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ENABLING ART


Are you worth your salt?

Keith Gallasch: Restless Dance Theatre, Rob Tannion, SALT


 Lorcan Hopper, SALT, Restless Dance Theatre Lorcan Hopper, SALT, Restless Dance Theatre
photo Sam Oster
“You are the salt of the earth” and “Are you worth your salt?” are expressions that hark back to ancient times when one’s labour could be paid for in the form of this mineral, most likely as an allowance as part of a salary. Harvested salt has been a much fought over and heavily traded commodity, invaluable for preservation. Over time, the meaning of those expressions has narrowed to focus on self-worth.

Director of a new production, SALT, for Restless Dance Company, Rob Tannion, has long been obsessed with salt. As a child, he recalls pinching salt, being attracted to salty foods and seeing his mother superstitiously toss spilled salt over her shoulder. “My father was the master of quotes and quips: ‘Have you earned your salt?’ and ‘Are you worth your salt?’” When Tannion came to work with the Restless performers he found they had a powerful sense of worth: “I’m here, and I’m worth everything,” “I’m a professional artist, ability aside.” As well, he says, “Salt can be so visually beautiful—white and crystalline, the different sorts of salt, table salt, mountains of salt…”

Rob Tannion Rob Tannion
photo courtesy the artist
“Ten years ago,” he says, “I read Mark Kurlansky’s fascinating A World History of Salt and put the idea to do a show about it on the backburner.” He says all of this material offers many points of departure, “which is where we are now as we start work” with four performers (Lorcan Hopper, Jianna Georgiou, Dana Nance and Felicity Doolette), three of them with disabilities, who certainly believe they are worth their salt. “One of the beautiful things about coming home is the Australian spirit. In the UK and Europe there’s all that reserved spirit. People here are brash: ‘I can do that!’”

As for production design, Tannion is still musing: “There will be salt on stage; how much of it I don’t know. Perhaps not a mountain.” He requested the performers be taken to the former largest salt harvesting site in Australia for a photo shoot on its magnificent mountains (see Sam Oster’s cover image). “I’d love to have a block of salt—or something standing in for it—and someone with boxing gloves trying to break it. Harvesting salt is really hard; I found old footage of the Adelaide salt works with people cutting into the salt with chain saws and digging it out. How much effort it takes to gain what is so often used!”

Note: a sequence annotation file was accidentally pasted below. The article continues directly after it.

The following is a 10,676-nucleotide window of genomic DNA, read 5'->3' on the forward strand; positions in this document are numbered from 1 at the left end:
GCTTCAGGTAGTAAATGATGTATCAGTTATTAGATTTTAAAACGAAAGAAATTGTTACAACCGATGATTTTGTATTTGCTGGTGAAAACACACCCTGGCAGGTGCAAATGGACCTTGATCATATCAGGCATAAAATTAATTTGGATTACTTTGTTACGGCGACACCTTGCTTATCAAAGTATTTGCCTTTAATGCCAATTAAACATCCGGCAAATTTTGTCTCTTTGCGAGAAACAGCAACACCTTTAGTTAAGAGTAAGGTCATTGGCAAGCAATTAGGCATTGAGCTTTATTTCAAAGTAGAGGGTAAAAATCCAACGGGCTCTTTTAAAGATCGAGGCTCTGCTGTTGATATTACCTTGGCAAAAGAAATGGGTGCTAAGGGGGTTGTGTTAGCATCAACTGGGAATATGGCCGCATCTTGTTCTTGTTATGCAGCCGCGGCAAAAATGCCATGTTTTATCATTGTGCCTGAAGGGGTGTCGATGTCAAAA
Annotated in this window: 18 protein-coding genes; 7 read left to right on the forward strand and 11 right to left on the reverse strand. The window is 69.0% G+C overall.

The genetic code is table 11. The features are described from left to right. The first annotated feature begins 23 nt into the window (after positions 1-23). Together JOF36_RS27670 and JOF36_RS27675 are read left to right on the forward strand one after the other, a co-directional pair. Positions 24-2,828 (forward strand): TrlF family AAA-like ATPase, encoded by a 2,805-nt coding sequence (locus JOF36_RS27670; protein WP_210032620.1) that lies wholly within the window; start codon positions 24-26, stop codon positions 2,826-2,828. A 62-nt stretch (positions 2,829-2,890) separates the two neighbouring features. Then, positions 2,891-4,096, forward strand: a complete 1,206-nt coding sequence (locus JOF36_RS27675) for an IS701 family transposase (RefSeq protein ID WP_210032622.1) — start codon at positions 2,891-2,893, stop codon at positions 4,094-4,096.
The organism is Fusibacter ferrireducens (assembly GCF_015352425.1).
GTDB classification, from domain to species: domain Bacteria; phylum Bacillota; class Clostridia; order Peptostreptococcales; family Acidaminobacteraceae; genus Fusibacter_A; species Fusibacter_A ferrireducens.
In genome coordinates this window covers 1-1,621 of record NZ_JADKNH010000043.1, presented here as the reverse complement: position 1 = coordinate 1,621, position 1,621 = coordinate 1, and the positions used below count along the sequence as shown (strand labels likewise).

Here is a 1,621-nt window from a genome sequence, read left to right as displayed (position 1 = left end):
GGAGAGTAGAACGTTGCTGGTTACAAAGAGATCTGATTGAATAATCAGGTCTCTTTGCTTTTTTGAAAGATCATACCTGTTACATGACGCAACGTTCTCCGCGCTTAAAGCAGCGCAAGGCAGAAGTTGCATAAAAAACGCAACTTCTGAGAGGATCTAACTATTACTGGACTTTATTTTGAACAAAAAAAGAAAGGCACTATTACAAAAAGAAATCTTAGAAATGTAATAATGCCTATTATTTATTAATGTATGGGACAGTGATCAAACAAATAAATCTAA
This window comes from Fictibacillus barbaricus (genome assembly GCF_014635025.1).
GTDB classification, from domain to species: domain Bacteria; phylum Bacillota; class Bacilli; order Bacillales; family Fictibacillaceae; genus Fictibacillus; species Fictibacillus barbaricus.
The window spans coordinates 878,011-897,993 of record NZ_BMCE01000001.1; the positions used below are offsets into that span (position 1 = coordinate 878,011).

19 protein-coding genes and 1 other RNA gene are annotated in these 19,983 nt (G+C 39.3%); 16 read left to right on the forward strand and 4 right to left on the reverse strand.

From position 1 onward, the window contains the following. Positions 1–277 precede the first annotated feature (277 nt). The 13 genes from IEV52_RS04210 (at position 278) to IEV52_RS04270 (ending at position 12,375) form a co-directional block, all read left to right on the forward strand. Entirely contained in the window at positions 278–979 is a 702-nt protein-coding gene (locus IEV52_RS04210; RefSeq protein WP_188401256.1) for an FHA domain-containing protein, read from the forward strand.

Felicity Doolette, Dana Nance, Jianna Georgiou, Lorcan Hopper, SALT, Restless Dance Theatre Felicity Doolette, Dana Nance, Jianna Georgiou, Lorcan Hopper, SALT, Restless Dance Theatre
photo Sam Oster
Tannion would also like to work from other angles, asking the performers, “How many tears have you cried in your life? And how could we show that?” I ask about sweat. “Dance in Australia is equated with salt,” he laughs, “especially for me, being a Queensland boy. Sweat is harder to generate dancing in England.”

Trained at QUT, Rob Tannion danced for Expressions and Dance North and performed in England for DV8 Physical Theatre and Complicité. He made two works for StopGAP, a dance company working with artists with disabilities. He says, “They were great experiences. It is a slightly different way of working, responding to the needs and the capacities of the performers. If they’re restricted to a wheelchair that gives me a prop to work with; for someone with no legs I’ll create something more floor-based.” He co-founded both Stan Won’t Dance (2004-11), a physical theatre company working with new writers, and in Spain, Organización Efímera, a contemporary circus company (Tannion speaks Spanish—“My wife is Mexican, I have no excuse”).

Although Tannion’s work these days is almost entirely in contemporary circus, taking him to China and especially now Latin America, he says, “I don’t come from a circus background—I approach all my work choreographically,” making him an ideal partner for Restless Dance Theatre.


Restless Dance Theatre, SALT, Odeon Theatre, Adelaide, 17-25 Jan

RealTime issue #118 Dec-Jan 2013 pg. 8

© Keith Gallasch; for permission to reproduce apply to realtime@realtimearts.net

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